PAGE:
- then sift through the images discarding the ones that don’t illuminate your word/phrase (keep the discarded images for next time!);
- then find a blank piece of paper and glue the found images onto it in any way you choose (you don’t have to have neat edges for example!).
- Alternatively, go through a similar process and pull some photos off your hard drive; print them out; then rip and cut and glue down your own seeings into new juxtapositions and meanings…
Lastly, I want to extend a helping hand: ‘all meanings are meant’ as Sister Maggie Ross observes. The Bible is full of paradoxes and even when meditating on a few verses, plural meanings of words and phrases get multiplied, and images can arise from these pluralities in great numbers, and from all directions. Some may see prayerful consideration of all these plural directions and meanings as a dilution of the original text, or as a postmodern sacrilegious act. Whilst I understand why some may have reservations, I prefer to trust that Spirit will be my guide; that I won’t get emotionally overwhelmed; that what I need to hear God say to me in that moment will emerge clearly – if I am prepared to wait in silence and listen. I trust Spirit to give me the courage to let go of trying to control the outcomes, and allow my mental, emotional and visual faculties the space to evolve together, ever-deepening my relationship with the I AM.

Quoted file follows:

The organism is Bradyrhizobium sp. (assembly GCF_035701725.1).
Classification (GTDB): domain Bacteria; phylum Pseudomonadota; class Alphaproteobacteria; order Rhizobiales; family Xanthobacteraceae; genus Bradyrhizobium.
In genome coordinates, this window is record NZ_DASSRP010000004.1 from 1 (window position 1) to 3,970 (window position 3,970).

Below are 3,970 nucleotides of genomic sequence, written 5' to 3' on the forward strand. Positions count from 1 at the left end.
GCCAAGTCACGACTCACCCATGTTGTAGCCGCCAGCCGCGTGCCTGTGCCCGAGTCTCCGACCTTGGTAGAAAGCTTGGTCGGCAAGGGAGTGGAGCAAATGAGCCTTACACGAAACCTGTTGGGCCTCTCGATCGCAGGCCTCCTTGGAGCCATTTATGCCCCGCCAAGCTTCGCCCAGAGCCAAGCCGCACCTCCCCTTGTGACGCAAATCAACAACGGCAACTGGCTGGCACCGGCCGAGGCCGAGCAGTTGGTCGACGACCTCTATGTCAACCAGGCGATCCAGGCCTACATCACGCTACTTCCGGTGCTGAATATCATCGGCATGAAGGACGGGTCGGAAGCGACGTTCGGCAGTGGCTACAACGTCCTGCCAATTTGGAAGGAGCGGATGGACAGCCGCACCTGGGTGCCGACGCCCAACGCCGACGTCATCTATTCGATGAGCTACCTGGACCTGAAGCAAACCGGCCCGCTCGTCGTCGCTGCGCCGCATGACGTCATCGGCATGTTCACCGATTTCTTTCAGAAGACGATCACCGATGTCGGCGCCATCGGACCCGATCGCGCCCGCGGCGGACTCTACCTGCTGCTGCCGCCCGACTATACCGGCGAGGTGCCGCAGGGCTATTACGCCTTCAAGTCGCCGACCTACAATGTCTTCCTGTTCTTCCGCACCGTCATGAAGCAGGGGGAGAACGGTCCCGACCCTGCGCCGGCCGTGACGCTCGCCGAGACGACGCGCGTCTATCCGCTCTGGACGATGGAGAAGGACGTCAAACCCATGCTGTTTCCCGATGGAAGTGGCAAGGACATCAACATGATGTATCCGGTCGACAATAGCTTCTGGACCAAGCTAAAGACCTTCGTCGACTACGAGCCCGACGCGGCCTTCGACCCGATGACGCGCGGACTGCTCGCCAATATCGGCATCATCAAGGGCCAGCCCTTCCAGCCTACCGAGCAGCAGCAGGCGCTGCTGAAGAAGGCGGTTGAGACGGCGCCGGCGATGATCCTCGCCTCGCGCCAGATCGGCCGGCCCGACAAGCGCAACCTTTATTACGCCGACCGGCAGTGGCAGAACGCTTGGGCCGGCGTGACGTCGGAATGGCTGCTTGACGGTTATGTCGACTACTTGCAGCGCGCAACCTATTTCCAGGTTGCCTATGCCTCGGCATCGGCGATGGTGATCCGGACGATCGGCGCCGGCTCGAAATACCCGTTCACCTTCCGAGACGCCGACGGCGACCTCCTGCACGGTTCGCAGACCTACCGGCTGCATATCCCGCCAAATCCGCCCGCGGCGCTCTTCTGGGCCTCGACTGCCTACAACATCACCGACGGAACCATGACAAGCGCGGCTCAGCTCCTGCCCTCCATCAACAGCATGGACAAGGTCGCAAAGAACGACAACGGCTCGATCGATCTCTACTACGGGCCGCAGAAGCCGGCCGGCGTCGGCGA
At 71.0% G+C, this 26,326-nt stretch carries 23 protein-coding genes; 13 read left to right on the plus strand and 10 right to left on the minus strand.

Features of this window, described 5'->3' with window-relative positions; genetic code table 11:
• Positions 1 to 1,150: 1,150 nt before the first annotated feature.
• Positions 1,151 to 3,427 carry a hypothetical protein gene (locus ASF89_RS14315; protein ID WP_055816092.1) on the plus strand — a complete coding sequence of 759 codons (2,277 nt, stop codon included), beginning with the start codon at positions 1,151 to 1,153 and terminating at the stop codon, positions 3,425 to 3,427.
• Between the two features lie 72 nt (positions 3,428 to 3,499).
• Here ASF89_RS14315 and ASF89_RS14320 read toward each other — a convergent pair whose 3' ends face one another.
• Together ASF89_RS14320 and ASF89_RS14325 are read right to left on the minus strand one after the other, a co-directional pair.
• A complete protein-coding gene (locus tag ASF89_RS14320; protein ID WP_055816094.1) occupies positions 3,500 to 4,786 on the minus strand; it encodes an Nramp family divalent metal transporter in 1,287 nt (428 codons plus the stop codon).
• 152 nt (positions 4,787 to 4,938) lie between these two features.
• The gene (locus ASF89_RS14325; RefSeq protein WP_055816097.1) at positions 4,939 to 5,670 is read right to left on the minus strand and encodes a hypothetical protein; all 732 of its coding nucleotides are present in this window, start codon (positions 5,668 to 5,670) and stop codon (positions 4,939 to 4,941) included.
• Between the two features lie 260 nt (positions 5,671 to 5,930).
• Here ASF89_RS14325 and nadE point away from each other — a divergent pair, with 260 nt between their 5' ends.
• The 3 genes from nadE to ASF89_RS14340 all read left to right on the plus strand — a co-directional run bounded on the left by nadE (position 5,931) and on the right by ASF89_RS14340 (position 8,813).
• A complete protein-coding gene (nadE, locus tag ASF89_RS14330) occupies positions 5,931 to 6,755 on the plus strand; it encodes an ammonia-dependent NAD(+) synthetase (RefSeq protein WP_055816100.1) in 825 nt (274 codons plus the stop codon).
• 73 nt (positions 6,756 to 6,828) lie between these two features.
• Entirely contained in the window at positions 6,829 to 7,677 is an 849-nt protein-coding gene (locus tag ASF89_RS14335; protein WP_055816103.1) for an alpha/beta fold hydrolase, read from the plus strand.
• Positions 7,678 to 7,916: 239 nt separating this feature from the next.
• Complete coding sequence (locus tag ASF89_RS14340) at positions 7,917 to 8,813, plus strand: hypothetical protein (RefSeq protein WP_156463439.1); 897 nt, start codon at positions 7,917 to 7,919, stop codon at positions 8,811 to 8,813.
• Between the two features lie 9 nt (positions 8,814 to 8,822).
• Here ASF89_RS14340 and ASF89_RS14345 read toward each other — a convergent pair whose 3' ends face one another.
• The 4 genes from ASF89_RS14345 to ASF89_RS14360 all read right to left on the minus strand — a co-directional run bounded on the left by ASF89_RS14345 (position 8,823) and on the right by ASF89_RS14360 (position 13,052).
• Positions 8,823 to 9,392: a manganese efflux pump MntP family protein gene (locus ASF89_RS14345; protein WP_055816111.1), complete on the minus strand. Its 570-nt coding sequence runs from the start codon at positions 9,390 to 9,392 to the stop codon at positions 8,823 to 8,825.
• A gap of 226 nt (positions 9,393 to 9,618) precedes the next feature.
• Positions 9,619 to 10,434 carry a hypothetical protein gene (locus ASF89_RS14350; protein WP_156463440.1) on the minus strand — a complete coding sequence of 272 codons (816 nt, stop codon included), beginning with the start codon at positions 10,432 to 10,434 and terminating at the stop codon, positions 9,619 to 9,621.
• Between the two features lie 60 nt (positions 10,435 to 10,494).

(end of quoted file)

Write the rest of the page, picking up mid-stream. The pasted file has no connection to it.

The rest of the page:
2 thoughts on “Ash Wednesday March 2 2022: what is a lectio soul collage? ”
I am so appreciative of your deep and detailed description of your spiritual and creative practice for Sabbath holding. You have so generously led us through the stages of your process that we too might have an additional rich pathway to follow. I am very grateful and thank you also for all the cross links and references. I look forward so much to what will unfold. You have blessed us deeply and abundantly with this.
Judith, as ever your support and encouragement is invaluable and timely. I can’t tell you how grateful I am. All blessings on your Lenten journey my soul-sister.